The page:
How do neurons operate on sparse distributed representations? A mathematical theory of sparsity, neurons and active dendrites

5 Jan 2016  ·  Subutai Ahmad, Jeff Hawkins ·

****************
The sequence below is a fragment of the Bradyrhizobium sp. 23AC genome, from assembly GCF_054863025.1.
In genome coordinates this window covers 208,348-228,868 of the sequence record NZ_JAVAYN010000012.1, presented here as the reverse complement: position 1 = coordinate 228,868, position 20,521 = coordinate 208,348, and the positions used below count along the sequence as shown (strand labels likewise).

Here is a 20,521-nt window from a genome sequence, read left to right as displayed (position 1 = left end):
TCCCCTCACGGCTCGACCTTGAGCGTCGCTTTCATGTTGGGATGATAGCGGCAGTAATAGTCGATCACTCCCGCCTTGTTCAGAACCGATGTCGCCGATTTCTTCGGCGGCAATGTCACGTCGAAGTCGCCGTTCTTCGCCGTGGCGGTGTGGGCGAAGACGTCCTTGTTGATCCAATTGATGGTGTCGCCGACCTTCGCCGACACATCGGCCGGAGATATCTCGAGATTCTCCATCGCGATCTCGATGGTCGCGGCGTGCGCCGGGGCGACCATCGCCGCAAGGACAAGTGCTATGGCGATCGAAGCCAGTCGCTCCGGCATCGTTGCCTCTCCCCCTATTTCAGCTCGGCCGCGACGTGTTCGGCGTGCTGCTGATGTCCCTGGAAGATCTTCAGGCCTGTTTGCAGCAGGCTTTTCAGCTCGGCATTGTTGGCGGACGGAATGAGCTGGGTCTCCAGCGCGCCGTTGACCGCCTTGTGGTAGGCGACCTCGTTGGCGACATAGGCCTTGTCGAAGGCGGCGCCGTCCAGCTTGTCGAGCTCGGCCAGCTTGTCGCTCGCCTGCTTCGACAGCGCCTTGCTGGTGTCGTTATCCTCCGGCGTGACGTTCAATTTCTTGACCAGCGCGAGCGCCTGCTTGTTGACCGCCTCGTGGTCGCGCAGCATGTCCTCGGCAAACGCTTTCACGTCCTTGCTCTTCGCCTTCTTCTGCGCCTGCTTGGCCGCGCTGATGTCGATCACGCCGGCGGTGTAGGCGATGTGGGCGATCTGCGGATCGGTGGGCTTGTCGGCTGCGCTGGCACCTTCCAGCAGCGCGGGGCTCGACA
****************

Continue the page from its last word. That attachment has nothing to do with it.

We propose a formal mathematical model for sparse representations and active dendrites in neocortex. Our model is inspired by recent experimental findings on active dendritic processing and NMDA spikes in pyramidal neurons... These experimental and modeling studies suggest that the basic unit of pattern memory in the neocortex is instantiated by small clusters of synapses operated on by localized non-linear dendritic processes. We derive a number of scaling laws that characterize the accuracy of such dendrites in detecting activation patterns in a neuronal population under adverse conditions. We introduce the union property which shows that synapses for multiple patterns can be randomly mixed together within a segment and still lead to highly accurate recognition. We describe simulation results that provide further insight into sparse representations as well as two primary results. First we show that pattern recognition by a neuron with active dendrites can be extremely accurate and robust with high dimensional sparse inputs even when using a tiny number of synapses to recognize large patterns. Second, equations representing recognition accuracy of a dendrite predict optimal NMDA spiking thresholds under a generous set of assumptions. The prediction tightly matches NMDA spiking thresholds measured in the literature. Our model matches many of the known properties of pyramidal neurons. As such the theory provides a mathematical framework for understanding the benefits and limits of sparse representations in cortical networks. read more

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